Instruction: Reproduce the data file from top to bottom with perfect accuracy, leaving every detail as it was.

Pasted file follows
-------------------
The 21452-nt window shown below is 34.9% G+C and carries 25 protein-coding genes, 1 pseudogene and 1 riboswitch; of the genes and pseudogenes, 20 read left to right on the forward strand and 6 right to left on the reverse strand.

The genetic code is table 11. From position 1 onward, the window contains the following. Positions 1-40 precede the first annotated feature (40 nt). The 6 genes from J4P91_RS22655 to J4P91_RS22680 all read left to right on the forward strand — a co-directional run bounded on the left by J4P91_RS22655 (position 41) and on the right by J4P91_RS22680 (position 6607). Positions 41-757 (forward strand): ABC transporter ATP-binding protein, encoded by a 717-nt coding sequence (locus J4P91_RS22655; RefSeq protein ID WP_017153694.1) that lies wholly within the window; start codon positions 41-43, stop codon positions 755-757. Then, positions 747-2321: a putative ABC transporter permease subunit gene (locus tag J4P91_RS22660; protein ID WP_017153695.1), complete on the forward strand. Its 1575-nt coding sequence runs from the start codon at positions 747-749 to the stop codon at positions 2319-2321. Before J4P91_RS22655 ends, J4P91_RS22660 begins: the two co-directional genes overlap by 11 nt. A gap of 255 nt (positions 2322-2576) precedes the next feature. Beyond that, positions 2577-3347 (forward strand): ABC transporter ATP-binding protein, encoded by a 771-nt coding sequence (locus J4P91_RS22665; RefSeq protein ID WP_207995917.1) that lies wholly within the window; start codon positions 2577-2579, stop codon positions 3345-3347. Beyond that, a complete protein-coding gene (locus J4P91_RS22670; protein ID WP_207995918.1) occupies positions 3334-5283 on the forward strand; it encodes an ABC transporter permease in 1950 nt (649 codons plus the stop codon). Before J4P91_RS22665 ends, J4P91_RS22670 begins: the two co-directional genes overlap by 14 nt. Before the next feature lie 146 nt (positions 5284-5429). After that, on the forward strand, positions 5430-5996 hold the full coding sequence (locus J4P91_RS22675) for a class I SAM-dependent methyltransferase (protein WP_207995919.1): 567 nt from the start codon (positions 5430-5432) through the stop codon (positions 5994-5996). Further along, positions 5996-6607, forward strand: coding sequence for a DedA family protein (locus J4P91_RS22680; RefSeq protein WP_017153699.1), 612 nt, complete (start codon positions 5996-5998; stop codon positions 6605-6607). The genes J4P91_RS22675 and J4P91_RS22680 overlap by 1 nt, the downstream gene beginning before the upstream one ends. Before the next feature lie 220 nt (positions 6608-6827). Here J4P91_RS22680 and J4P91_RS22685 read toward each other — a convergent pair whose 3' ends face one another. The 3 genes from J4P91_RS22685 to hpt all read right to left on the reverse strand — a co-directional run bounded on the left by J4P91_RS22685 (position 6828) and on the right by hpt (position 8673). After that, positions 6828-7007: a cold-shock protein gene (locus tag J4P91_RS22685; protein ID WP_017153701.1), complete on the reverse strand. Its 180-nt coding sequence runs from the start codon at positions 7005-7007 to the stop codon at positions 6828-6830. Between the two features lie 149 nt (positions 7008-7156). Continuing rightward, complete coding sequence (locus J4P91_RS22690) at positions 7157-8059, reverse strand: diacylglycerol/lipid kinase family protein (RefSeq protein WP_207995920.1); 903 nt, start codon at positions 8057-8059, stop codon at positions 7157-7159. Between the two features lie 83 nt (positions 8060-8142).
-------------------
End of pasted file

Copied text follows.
The 21452-nt window shown below is 34.9% G+C and carries 25 protein-coding genes, 1 pseudogene and 1 riboswitch; of the genes and pseudogenes, 20 read left to right on the forward strand and 6 right to left on the reverse strand.

The genetic code is table 11. From position 1 onward, the window contains the following. Positions 1-40 precede the first annotated feature (40 nt). The 6 genes from J4P91_RS22655 to J4P91_RS22680 all read left to right on the forward strand — a co-directional run bounded on the left by J4P91_RS22655 (position 41) and on the right by J4P91_RS22680 (position 6607). Positions 41-757 (forward strand): ABC transporter ATP-binding protein, encoded by a 717-nt coding sequence (locus J4P91_RS22655; RefSeq protein ID WP_017153694.1) that lies wholly within the window; start codon positions 41-43, stop codon positions 755-757. Then, positions 747-2321: a putative ABC transporter permease subunit gene (locus tag J4P91_RS22660; protein ID WP_017153695.1), complete on the forward strand. Its 1575-nt coding sequence runs from the start codon at positions 747-749 to the stop codon at positions 2319-2321. Before J4P91_RS22655 ends, J4P91_RS22660 begins: the two co-directional genes overlap by 11 nt. A gap of 255 nt (positions 2322-2576) precedes the next feature. Beyond that, positions 2577-3347 (forward strand): ABC transporter ATP-binding protein, encoded by a 771-nt coding sequence (locus J4P91_RS22665; RefSeq protein ID WP_207995917.1) that lies wholly within the window; start codon positions 2577-2579, stop codon positions 3345-3347. Beyond that, a complete protein-coding gene (locus J4P91_RS22670; protein ID WP_207995918.1) occupies positions 3334-5283 on the forward strand; it encodes an ABC transporter permease in 1950 nt (649 codons plus the stop codon). Before J4P91_RS22665 ends, J4P91_RS22670 begins: the two co-directional genes overlap by 14 nt. Before the next feature lie 146 nt (positions 5284-5429). After that, on the forward strand, positions 5430-5996 hold the full coding sequence (locus J4P91_RS22675) for a class I SAM-dependent methyltransferase (protein WP_207995919.1): 567 nt from the start codon (positions 5430-5432) through the stop codon (positions 5994-5996). Further along, positions 5996-6607, forward strand: coding sequence for a DedA family protein (locus J4P91_RS22680; RefSeq protein WP_017153699.1), 612 nt, complete (start codon positions 5996-5998; stop codon positions 6605-6607). The genes J4P91_RS22675 and J4P91_RS22680 overlap by 1 nt, the downstream gene beginning before the upstream one ends. Before the next feature lie 220 nt (positions 6608-6827). Here J4P91_RS22680 and J4P91_RS22685 read toward each other — a convergent pair whose 3' ends face one another. The 3 genes from J4P91_RS22685 to hpt all read right to left on the reverse strand — a co-directional run bounded on the left by J4P91_RS22685 (position 6828) and on the right by hpt (position 8673). After that, positions 6828-7007: a cold-shock protein gene (locus tag J4P91_RS22685; protein ID WP_017153701.1), complete on the reverse strand. Its 180-nt coding sequence runs from the start codon at positions 7005-7007 to the stop codon at positions 6828-6830. Between the two features lie 149 nt (positions 7008-7156). Continuing rightward, complete coding sequence (locus J4P91_RS22690) at positions 7157-8059, reverse strand: diacylglycerol/lipid kinase family protein (RefSeq protein WP_207995920.1); 903 nt, start codon at positions 8057-8059, stop codon at positions 7157-7159. Between the two features lie 83 nt (positions 8060-8142).